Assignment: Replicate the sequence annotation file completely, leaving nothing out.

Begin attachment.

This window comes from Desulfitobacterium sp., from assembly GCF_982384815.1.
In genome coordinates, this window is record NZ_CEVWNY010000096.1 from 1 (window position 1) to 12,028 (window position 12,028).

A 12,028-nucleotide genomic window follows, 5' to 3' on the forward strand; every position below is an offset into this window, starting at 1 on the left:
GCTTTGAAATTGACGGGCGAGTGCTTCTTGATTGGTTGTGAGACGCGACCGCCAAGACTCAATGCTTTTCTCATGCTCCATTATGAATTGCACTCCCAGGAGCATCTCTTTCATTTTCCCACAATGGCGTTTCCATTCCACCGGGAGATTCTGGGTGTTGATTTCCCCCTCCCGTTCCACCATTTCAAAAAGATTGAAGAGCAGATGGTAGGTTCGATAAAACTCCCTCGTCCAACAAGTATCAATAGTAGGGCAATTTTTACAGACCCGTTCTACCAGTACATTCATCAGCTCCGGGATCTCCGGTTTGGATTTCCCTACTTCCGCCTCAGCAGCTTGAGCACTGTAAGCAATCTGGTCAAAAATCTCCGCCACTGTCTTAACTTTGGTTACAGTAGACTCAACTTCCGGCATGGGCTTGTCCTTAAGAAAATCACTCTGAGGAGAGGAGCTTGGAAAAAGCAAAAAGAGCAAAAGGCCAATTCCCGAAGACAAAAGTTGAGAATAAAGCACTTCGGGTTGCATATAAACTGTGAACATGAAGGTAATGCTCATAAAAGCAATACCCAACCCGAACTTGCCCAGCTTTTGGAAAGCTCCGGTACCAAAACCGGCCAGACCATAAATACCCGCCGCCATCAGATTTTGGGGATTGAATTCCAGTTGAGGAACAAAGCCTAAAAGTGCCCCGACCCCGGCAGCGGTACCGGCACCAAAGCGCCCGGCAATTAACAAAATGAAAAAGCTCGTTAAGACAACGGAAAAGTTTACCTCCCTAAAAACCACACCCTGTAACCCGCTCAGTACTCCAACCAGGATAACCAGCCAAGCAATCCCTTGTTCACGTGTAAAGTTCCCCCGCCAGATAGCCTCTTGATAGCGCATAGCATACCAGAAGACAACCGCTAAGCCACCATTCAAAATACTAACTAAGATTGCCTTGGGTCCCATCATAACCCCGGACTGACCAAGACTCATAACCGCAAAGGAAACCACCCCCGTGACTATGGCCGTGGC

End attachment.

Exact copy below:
This window comes from Desulfitobacterium sp., from assembly GCF_982384815.1.
In genome coordinates, this window is record NZ_CEVWNY010000096.1 from 1 (window position 1) to 12,028 (window position 12,028).

A 12,028-nucleotide genomic window follows, 5' to 3' on the forward strand; every position below is an offset into this window, starting at 1 on the left:
GCTTTGAAATTGACGGGCGAGTGCTTCTTGATTGGTTGTGAGACGCGACCGCCAAGACTCAATGCTTTTCTCATGCTCCATTATGAATTGCACTCCCAGGAGCATCTCTTTCATTTTCCCACAATGGCGTTTCCATTCCACCGGGAGATTCTGGGTGTTGATTTCCCCCTCCCGTTCCACCATTTCAAAAAGATTGAAGAGCAGATGGTAGGTTCGATAAAACTCCCTCGTCCAACAAGTATCAATAGTAGGGCAATTTTTACAGACCCGTTCTACCAGTACATTCATCAGCTCCGGGATCTCCGGTTTGGATTTCCCTACTTCCGCCTCAGCAGCTTGAGCACTGTAAGCAATCTGGTCAAAAATCTCCGCCACTGTCTTAACTTTGGTTACAGTAGACTCAACTTCCGGCATGGGCTTGTCCTTAAGAAAATCACTCTGAGGAGAGGAGCTTGGAAAAAGCAAAAAGAGCAAAAGGCCAATTCCCGAAGACAAAAGTTGAGAATAAAGCACTTCGGGTTGCATATAAACTGTGAACATGAAGGTAATGCTCATAAAAGCAATACCCAACCCGAACTTGCCCAGCTTTTGGAAAGCTCCGGTACCAAAACCGGCCAGACCATAAATACCCGCCGCCATCAGATTTTGGGGATTGAATTCCAGTTGAGGAACAAAGCCTAAAAGTGCCCCGACCCCGGCAGCGGTACCGGCACCAAAGCGCCCGGCAATTAACAAAATGAAAAAGCTCGTTAAGACAACGGAAAAGTTTACCTCCCTAAAAACCACACCCTGTAACCCGCTCAGTACTCCAACCAGGATAACCAGCCAAGCAATCCCTTGTTCACGTGTAAAGTTCCCCCGCCAGATAGCCTCTTGATAGCGCATAGCATACCAGAAGACAACCGCTAAGCCACCATTCAAAATACTAACTAAGATTGCCTTGGGTCCCATCATAACCCCGGACTGACCAAGACTCATAACCGCAAAGGAAACCACCCCCGTGACTATGGCCGTGGC